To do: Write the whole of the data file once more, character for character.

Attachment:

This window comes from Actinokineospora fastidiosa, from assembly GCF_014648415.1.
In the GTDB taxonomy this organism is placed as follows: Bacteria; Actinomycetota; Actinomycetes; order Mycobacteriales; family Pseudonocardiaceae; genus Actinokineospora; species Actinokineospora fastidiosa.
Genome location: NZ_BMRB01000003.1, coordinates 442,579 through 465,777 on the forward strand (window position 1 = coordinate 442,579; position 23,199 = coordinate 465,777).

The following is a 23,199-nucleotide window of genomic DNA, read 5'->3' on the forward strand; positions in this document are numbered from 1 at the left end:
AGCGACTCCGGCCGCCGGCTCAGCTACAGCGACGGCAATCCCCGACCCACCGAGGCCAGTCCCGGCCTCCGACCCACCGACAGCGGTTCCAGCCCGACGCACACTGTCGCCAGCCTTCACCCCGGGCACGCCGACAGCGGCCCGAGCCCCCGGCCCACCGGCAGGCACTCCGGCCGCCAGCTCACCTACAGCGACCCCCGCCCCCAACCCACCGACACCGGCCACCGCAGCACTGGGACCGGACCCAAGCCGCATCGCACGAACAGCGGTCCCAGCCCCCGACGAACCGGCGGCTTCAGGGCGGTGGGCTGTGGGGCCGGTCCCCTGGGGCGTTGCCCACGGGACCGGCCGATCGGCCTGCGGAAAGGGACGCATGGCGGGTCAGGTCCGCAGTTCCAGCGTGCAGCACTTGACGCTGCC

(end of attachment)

This window comes from Actinokineospora fastidiosa, from assembly GCF_014648415.1.
In the GTDB taxonomy this organism is placed as follows: Bacteria; Actinomycetota; Actinomycetes; order Mycobacteriales; family Pseudonocardiaceae; genus Actinokineospora; species Actinokineospora fastidiosa.
Genome location: NZ_BMRB01000003.1, coordinates 442,579 through 465,777 on the forward strand (window position 1 = coordinate 442,579; position 23,199 = coordinate 465,777).

The following is a 23,199-nucleotide window of genomic DNA, read 5'->3' on the forward strand; positions in this document are numbered from 1 at the left end:
AGCGACTCCGGCCGCCGGCTCAGCTACAGCGACGGCAATCCCCGACCCACCGAGGCCAGTCCCGGCCTCCGACCCACCGACAGCGGTTCCAGCCCGACGCACACTGTCGCCAGCCTTCACCCCGGGCACGCCGACAGCGGCCCGAGCCCCCGGCCCACCGGCAGGCACTCCGGCCGCCAGCTCACCTACAGCGACCCCCGCCCCCAACCCACCGACACCGGCCACCGCAGCACTGGGACCGGACCCAAGCCGCATCGCACGAACAGCGGTCCCAGCCCCCGACGAACCGGCGGCTTCAGGGCGGTGGGCTGTGGGGCCGGTCCCCTGGGGCGTTGCCCACGGGACCGGCCGATCGGCCTGCGGAAAGGGACGCATGGCGGGTCAGGTCCGCAGTTCCAGCGTGCAGCACTTGACGCTGCC